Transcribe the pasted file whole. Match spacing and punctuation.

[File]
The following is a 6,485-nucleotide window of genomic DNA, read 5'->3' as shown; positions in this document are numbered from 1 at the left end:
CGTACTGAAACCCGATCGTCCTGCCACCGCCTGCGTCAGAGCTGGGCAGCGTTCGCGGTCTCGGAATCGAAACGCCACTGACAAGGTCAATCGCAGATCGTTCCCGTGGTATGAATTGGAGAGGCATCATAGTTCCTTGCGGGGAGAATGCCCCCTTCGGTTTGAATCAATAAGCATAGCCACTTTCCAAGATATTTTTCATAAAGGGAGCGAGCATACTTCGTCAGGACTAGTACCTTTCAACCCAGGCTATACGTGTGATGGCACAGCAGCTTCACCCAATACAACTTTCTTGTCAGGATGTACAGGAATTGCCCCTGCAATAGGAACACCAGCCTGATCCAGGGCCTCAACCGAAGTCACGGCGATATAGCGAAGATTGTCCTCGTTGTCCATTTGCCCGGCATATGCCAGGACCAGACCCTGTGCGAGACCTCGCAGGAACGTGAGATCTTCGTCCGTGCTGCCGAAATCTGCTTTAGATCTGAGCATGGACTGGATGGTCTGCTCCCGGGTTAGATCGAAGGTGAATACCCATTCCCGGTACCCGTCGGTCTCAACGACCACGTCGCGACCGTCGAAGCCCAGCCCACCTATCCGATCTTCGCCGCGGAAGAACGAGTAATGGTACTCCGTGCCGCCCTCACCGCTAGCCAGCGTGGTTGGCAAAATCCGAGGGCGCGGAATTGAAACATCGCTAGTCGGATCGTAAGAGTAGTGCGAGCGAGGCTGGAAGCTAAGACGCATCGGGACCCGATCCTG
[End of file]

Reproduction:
The following is a 6,485-nucleotide window of genomic DNA, read 5'->3' as shown; positions in this document are numbered from 1 at the left end:
CGTACTGAAACCCGATCGTCCTGCCACCGCCTGCGTCAGAGCTGGGCAGCGTTCGCGGTCTCGGAATCGAAACGCCACTGACAAGGTCAATCGCAGATCGTTCCCGTGGTATGAATTGGAGAGGCATCATAGTTCCTTGCGGGGAGAATGCCCCCTTCGGTTTGAATCAATAAGCATAGCCACTTTCCAAGATATTTTTCATAAAGGGAGCGAGCATACTTCGTCAGGACTAGTACCTTTCAACCCAGGCTATACGTGTGATGGCACAGCAGCTTCACCCAATACAACTTTCTTGTCAGGATGTACAGGAATTGCCCCTGCAATAGGAACACCAGCCTGATCCAGGGCCTCAACCGAAGTCACGGCGATATAGCGAAGATTGTCCTCGTTGTCCATTTGCCCGGCATATGCCAGGACCAGACCCTGTGCGAGACCTCGCAGGAACGTGAGATCTTCGTCCGTGCTGCCGAAATCTGCTTTAGATCTGAGCATGGACTGGATGGTCTGCTCCCGGGTTAGATCGAAGGTGAATACCCATTCCCGGTACCCGTCGGTCTCAACGACCACGTCGCGACCGTCGAAGCCCAGCCCACCTATCCGATCTTCGCCGCGGAAGAACGAGTAATGGTACTCCGTGCCGCCCTCACCGCTAGCCAGCGTGGTTGGCAAAATCCGAGGGCGCGGAATTGAAACATCGCTAGTCGGATCGTAAGAGTAGTGCGAGCGAGGCTGGAAGCTAAGACGCATCGGGACCCGATCCTG